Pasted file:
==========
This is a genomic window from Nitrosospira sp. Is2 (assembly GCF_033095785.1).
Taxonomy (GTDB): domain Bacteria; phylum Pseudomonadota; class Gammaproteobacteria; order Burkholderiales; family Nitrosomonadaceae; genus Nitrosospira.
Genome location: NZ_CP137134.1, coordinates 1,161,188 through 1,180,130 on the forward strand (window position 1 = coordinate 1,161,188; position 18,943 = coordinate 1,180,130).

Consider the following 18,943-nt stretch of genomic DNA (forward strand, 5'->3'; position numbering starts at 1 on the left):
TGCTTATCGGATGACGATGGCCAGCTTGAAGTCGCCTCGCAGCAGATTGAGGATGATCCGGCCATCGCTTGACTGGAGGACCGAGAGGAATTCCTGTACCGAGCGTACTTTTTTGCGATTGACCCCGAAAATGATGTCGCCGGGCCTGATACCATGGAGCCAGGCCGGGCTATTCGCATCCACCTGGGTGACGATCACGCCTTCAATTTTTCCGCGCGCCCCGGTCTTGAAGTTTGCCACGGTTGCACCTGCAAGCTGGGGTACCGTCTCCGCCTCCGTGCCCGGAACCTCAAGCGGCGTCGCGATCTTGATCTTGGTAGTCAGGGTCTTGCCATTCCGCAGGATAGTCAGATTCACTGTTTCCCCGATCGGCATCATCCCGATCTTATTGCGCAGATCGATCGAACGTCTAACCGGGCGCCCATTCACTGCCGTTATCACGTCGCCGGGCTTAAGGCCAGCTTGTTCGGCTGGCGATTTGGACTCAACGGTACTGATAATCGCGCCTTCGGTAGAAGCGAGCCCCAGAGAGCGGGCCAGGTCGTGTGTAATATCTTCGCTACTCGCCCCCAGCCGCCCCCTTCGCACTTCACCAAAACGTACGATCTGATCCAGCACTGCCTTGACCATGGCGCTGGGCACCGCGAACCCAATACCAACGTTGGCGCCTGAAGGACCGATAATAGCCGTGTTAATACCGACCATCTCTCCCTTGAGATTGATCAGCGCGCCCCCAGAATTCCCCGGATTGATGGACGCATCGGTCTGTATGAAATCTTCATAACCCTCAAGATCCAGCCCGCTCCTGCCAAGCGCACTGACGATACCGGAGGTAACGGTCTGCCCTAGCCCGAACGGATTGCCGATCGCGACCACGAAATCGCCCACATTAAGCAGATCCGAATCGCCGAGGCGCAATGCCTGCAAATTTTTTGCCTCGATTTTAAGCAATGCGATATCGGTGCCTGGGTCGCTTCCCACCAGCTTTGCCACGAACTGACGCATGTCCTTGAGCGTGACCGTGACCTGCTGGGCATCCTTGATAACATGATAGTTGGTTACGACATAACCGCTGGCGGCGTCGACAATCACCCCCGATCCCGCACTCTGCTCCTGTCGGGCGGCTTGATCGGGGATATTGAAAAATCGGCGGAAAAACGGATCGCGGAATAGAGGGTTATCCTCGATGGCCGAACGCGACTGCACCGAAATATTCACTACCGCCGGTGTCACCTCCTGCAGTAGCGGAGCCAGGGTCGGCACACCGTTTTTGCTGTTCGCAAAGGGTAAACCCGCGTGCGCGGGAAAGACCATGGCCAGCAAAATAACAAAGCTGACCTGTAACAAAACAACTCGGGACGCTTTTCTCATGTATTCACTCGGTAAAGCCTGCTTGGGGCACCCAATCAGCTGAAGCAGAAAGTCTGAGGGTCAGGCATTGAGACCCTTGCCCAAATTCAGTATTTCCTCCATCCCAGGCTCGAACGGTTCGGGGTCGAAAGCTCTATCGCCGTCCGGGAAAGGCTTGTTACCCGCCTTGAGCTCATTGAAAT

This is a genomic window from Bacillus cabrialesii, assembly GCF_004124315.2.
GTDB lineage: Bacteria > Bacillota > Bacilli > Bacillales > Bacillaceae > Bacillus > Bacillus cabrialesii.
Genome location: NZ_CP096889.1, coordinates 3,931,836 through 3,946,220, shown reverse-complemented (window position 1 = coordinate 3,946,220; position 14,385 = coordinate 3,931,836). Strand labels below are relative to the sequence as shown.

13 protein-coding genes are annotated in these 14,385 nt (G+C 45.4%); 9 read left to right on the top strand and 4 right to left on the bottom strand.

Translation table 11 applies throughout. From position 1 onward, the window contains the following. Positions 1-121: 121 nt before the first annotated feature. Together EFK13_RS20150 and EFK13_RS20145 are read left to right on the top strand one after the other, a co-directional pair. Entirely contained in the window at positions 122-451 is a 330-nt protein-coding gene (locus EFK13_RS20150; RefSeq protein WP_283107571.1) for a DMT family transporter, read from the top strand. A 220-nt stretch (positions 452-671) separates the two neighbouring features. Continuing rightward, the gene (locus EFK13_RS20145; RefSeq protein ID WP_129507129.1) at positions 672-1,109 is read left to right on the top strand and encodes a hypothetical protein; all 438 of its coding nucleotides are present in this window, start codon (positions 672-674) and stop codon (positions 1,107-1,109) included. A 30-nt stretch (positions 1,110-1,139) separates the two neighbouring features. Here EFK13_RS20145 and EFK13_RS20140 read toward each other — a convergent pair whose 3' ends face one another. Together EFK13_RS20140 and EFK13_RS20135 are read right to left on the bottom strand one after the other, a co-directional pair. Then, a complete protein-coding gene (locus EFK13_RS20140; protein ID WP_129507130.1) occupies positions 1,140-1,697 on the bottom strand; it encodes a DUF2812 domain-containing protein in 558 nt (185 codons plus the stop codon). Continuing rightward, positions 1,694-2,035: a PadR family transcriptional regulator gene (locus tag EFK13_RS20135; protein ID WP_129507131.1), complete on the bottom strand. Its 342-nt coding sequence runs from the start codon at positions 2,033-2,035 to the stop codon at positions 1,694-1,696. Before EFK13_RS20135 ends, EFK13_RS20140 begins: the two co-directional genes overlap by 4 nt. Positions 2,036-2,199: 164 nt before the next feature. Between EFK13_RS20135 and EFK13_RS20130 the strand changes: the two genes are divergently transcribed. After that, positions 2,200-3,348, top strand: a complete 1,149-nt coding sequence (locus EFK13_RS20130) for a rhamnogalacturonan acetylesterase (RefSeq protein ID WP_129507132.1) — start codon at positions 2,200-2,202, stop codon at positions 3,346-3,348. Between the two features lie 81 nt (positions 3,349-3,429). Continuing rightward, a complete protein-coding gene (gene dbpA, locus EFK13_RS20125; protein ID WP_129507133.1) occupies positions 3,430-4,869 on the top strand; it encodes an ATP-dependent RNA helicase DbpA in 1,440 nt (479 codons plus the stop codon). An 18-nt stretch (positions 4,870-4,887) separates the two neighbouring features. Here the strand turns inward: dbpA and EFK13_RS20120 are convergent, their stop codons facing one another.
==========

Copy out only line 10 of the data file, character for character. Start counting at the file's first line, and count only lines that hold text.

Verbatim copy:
Translation table 11 applies throughout. From position 1 onward, the window contains the following. Positions 1-121: 121 nt before the first annotated feature. Together EFK13_RS20150 and EFK13_RS20145 are read left to right on the top strand one after the other, a co-directional pair. Entirely contained in the window at positions 122-451 is a 330-nt protein-coding gene (locus EFK13_RS20150; RefSeq protein WP_283107571.1) for a DMT family transporter, read from the top strand. A 220-nt stretch (positions 452-671) separates the two neighbouring features. Continuing rightward, the gene (locus EFK13_RS20145; RefSeq protein ID WP_129507129.1) at positions 672-1,109 is read left to right on the top strand and encodes a hypothetical protein; all 438 of its coding nucleotides are present in this window, start codon (positions 672-674) and stop codon (positions 1,107-1,109) included. A 30-nt stretch (positions 1,110-1,139) separates the two neighbouring features. Here EFK13_RS20145 and EFK13_RS20140 read toward each other — a convergent pair whose 3' ends face one another. Together EFK13_RS20140 and EFK13_RS20135 are read right to left on the bottom strand one after the other, a co-directional pair. Then, a complete protein-coding gene (locus EFK13_RS20140; protein ID WP_129507130.1) occupies positions 1,140-1,697 on the bottom strand; it encodes a DUF2812 domain-containing protein in 558 nt (185 codons plus the stop codon). Continuing rightward, positions 1,694-2,035: a PadR family transcriptional regulator gene (locus tag EFK13_RS20135; protein ID WP_129507131.1), complete on the bottom strand. Its 342-nt coding sequence runs from the start codon at positions 2,033-2,035 to the stop codon at positions 1,694-1,696. Before EFK13_RS20135 ends, EFK13_RS20140 begins: the two co-directional genes overlap by 4 nt. Positions 2,036-2,199: 164 nt before the next feature. Between EFK13_RS20135 and EFK13_RS20130 the strand changes: the two genes are divergently transcribed. After that, positions 2,200-3,348, top strand: a complete 1,149-nt coding sequence (locus EFK13_RS20130) for a rhamnogalacturonan acetylesterase (RefSeq protein ID WP_129507132.1) — start codon at positions 2,200-2,202, stop codon at positions 3,346-3,348. Between the two features lie 81 nt (positions 3,349-3,429). Continuing rightward, a complete protein-coding gene (gene dbpA, locus EFK13_RS20125; protein ID WP_129507133.1) occupies positions 3,430-4,869 on the top strand; it encodes an ATP-dependent RNA helicase DbpA in 1,440 nt (479 codons plus the stop codon). An 18-nt stretch (positions 4,870-4,887) separates the two neighbouring features. Here the strand turns inward: dbpA and EFK13_RS20120 are convergent, their stop codons facing one another.